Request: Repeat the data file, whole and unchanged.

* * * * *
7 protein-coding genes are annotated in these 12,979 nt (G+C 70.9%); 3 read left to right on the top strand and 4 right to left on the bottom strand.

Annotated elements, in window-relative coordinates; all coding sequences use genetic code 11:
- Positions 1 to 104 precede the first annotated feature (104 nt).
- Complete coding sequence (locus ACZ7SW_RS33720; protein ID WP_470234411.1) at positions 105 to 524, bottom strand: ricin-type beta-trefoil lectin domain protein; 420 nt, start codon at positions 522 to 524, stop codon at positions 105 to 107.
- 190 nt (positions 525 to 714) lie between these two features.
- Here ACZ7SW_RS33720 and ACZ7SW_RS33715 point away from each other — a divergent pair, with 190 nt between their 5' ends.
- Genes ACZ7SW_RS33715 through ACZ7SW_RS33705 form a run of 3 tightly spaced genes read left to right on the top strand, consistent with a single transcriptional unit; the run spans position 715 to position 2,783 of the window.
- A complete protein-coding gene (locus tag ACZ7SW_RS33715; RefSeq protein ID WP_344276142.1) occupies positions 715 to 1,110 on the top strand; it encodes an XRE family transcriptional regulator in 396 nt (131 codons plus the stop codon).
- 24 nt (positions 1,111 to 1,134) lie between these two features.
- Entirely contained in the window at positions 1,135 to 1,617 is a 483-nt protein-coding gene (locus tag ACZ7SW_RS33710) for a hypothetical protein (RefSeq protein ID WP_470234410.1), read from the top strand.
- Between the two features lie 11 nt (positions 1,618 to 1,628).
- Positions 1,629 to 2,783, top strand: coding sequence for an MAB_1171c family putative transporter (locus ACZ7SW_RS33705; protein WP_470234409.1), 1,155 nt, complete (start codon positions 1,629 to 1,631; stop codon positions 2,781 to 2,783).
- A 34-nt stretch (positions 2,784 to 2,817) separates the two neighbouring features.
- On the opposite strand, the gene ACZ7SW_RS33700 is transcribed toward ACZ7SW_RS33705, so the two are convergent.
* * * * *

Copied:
7 protein-coding genes are annotated in these 12,979 nt (G+C 70.9%); 3 read left to right on the top strand and 4 right to left on the bottom strand.

Annotated elements, in window-relative coordinates; all coding sequences use genetic code 11:
- Positions 1 to 104 precede the first annotated feature (104 nt).
- Complete coding sequence (locus ACZ7SW_RS33720; protein ID WP_470234411.1) at positions 105 to 524, bottom strand: ricin-type beta-trefoil lectin domain protein; 420 nt, start codon at positions 522 to 524, stop codon at positions 105 to 107.
- 190 nt (positions 525 to 714) lie between these two features.
- Here ACZ7SW_RS33720 and ACZ7SW_RS33715 point away from each other — a divergent pair, with 190 nt between their 5' ends.
- Genes ACZ7SW_RS33715 through ACZ7SW_RS33705 form a run of 3 tightly spaced genes read left to right on the top strand, consistent with a single transcriptional unit; the run spans position 715 to position 2,783 of the window.
- A complete protein-coding gene (locus tag ACZ7SW_RS33715; RefSeq protein ID WP_344276142.1) occupies positions 715 to 1,110 on the top strand; it encodes an XRE family transcriptional regulator in 396 nt (131 codons plus the stop codon).
- 24 nt (positions 1,111 to 1,134) lie between these two features.
- Entirely contained in the window at positions 1,135 to 1,617 is a 483-nt protein-coding gene (locus tag ACZ7SW_RS33710) for a hypothetical protein (RefSeq protein ID WP_470234410.1), read from the top strand.
- Between the two features lie 11 nt (positions 1,618 to 1,628).
- Positions 1,629 to 2,783, top strand: coding sequence for an MAB_1171c family putative transporter (locus ACZ7SW_RS33705; protein WP_470234409.1), 1,155 nt, complete (start codon positions 1,629 to 1,631; stop codon positions 2,781 to 2,783).
- A 34-nt stretch (positions 2,784 to 2,817) separates the two neighbouring features.
- On the opposite strand, the gene ACZ7SW_RS33700 is transcribed toward ACZ7SW_RS33705, so the two are convergent.